February 28, 2008
Council survey seeks to determine savings of 2007 comp reforms
ALBANY— A new Business Council survey will help determine how much New York employers have saved on their workers' compensation premiums after last year's historic reforms to the program.
The one-page survey, which has been sent to all Business Council members and is open to non members as well, asks respondents whether or not their business saw savings from the reforms and how much they saved.
“We're hoping that responses help us gauge the effectiveness of the reforms to date,” said Business Council President and CEO Kenneth Adams. “It will also help us to identify any problem areas with the reforms and single out areas where more action is needed.”
The Business Council was instrumental in shaping the 2007 reforms. Governor Eliot Spitzer signed the package of reforms into law last March after weeks of negotiations between lawmakers, labor leaders and The Business Council.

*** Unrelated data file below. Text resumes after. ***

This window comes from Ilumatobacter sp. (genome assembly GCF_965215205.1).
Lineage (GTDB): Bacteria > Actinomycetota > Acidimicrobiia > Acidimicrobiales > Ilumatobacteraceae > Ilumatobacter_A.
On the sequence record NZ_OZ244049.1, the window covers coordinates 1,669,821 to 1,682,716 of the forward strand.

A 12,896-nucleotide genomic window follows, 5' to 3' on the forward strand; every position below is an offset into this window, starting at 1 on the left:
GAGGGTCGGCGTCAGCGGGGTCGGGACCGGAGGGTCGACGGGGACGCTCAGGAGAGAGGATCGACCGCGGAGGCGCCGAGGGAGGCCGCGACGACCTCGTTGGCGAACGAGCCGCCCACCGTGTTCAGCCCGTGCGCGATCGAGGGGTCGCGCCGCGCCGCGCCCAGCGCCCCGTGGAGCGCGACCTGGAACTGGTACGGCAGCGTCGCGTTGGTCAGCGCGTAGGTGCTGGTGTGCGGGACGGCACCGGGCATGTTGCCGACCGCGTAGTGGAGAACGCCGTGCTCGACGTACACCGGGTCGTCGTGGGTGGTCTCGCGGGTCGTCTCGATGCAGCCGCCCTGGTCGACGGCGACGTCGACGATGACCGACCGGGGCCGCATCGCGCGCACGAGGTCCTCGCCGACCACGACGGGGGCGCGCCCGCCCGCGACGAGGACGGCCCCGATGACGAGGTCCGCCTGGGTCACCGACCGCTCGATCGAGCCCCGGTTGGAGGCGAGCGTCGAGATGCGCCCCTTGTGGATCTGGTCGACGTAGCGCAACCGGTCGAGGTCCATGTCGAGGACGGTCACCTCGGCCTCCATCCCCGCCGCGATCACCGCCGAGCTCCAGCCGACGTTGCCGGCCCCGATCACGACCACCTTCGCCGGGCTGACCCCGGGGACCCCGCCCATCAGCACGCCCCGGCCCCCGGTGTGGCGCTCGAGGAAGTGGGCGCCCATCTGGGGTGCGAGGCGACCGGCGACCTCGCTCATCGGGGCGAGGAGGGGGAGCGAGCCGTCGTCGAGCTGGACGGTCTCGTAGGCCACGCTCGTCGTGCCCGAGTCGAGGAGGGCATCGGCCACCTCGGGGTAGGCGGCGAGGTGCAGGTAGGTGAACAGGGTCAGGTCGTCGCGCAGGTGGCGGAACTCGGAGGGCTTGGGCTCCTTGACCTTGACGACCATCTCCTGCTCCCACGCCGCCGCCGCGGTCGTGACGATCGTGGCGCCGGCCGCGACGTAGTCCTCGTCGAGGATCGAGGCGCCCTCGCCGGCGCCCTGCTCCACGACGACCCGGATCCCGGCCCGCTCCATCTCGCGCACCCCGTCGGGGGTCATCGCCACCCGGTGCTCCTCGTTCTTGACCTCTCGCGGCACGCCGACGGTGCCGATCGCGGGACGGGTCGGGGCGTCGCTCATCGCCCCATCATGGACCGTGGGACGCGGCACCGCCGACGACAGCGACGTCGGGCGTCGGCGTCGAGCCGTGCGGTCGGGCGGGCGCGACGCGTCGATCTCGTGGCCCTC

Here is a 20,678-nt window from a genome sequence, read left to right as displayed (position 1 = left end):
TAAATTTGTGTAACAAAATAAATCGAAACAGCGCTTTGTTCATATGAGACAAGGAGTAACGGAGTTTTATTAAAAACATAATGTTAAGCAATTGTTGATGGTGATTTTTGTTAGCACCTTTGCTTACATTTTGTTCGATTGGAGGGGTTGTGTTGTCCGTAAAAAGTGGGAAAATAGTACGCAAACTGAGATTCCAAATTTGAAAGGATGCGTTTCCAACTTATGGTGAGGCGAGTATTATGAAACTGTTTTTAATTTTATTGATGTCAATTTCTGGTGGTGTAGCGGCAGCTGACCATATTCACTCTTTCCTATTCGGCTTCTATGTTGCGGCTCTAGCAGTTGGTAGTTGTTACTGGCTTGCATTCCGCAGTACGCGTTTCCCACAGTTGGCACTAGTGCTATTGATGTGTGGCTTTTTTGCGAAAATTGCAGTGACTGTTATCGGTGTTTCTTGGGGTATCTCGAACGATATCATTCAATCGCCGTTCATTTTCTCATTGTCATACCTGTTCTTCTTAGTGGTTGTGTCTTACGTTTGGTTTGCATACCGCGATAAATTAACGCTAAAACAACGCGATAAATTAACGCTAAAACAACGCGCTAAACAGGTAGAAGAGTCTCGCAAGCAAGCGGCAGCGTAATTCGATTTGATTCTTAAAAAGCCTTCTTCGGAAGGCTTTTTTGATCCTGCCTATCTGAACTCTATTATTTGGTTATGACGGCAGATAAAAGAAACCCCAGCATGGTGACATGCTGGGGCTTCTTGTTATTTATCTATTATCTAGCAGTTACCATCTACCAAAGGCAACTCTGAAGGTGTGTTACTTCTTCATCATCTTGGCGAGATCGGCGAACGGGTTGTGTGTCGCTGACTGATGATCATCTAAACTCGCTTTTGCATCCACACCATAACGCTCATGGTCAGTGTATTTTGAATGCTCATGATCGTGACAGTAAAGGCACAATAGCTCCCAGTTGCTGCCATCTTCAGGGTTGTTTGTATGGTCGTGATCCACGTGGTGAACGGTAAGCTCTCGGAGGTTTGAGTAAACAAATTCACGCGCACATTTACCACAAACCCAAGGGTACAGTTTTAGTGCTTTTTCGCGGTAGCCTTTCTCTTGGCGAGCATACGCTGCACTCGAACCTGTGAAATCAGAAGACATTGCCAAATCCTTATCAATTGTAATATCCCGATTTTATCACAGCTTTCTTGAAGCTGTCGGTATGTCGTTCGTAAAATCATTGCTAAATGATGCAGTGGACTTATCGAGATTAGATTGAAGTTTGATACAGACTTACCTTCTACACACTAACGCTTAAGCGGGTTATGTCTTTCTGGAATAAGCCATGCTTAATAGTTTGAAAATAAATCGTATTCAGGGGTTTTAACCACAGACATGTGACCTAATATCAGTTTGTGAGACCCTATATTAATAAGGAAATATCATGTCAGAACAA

- Limited the number of years during which benefits are available in permanent partial disability cases, which have historically accounted for a high percentage of costs in New York's comp system. State law had allowed lifetime payment of cash benefits in all such cases; the agreement capped benefits at eight years or less for more than 90 percent of cases.
- Increased the maximum weekly benefit for injured workers from $400 to $600 over three years. In the fourth year, the maximum weekly benefit will become two-thirds of the average weekly wage in New York, with the maximum thereafter adjusted annually beginning in the fifth year.
- Created new programs designed to help injured workers get workers prompt medical treatment and return to gainful employment.
- Created strong new anti-fraud measures.
- Eliminated the Second Injury Fund, which has been blamed for significant recent increases in surcharges that are added to all employers' workers' compensation bills.